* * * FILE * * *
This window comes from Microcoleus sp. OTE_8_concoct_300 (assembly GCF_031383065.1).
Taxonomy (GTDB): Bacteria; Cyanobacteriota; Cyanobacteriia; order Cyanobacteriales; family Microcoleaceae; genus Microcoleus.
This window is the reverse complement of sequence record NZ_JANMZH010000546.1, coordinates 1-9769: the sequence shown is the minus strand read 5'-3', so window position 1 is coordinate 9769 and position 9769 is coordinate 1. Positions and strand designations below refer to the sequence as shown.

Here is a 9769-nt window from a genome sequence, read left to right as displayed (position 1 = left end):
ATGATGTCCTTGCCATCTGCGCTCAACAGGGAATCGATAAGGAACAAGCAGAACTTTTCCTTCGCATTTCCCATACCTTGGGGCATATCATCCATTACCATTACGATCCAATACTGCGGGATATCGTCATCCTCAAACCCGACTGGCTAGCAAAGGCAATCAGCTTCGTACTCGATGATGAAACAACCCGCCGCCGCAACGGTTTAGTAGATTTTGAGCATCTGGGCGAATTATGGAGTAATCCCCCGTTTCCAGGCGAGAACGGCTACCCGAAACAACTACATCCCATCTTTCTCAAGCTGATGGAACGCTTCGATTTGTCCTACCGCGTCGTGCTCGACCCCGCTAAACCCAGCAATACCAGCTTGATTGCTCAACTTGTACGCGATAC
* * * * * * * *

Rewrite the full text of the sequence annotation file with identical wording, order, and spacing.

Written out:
This window comes from Microcoleus sp. OTE_8_concoct_300 (assembly GCF_031383065.1).
Taxonomy (GTDB): Bacteria; Cyanobacteriota; Cyanobacteriia; order Cyanobacteriales; family Microcoleaceae; genus Microcoleus.
This window is the reverse complement of sequence record NZ_JANMZH010000546.1, coordinates 1-9769: the sequence shown is the minus strand read 5'-3', so window position 1 is coordinate 9769 and position 9769 is coordinate 1. Positions and strand designations below refer to the sequence as shown.

Here is a 9769-nt window from a genome sequence, read left to right as displayed (position 1 = left end):
ATGATGTCCTTGCCATCTGCGCTCAACAGGGAATCGATAAGGAACAAGCAGAACTTTTCCTTCGCATTTCCCATACCTTGGGGCATATCATCCATTACCATTACGATCCAATACTGCGGGATATCGTCATCCTCAAACCCGACTGGCTAGCAAAGGCAATCAGCTTCGTACTCGATGATGAAACAACCCGCCGCCGCAACGGTTTAGTAGATTTTGAGCATCTGGGCGAATTATGGAGTAATCCCCCGTTTCCAGGCGAGAACGGCTACCCGAAACAACTACATCCCATCTTTCTCAAGCTGATGGAACGCTTCGATTTGTCCTACCGCGTCGTGCTCGACCCCGCTAAACCCAGCAATACCAGCTTGATTGCTCAACTTGTACGCGATAC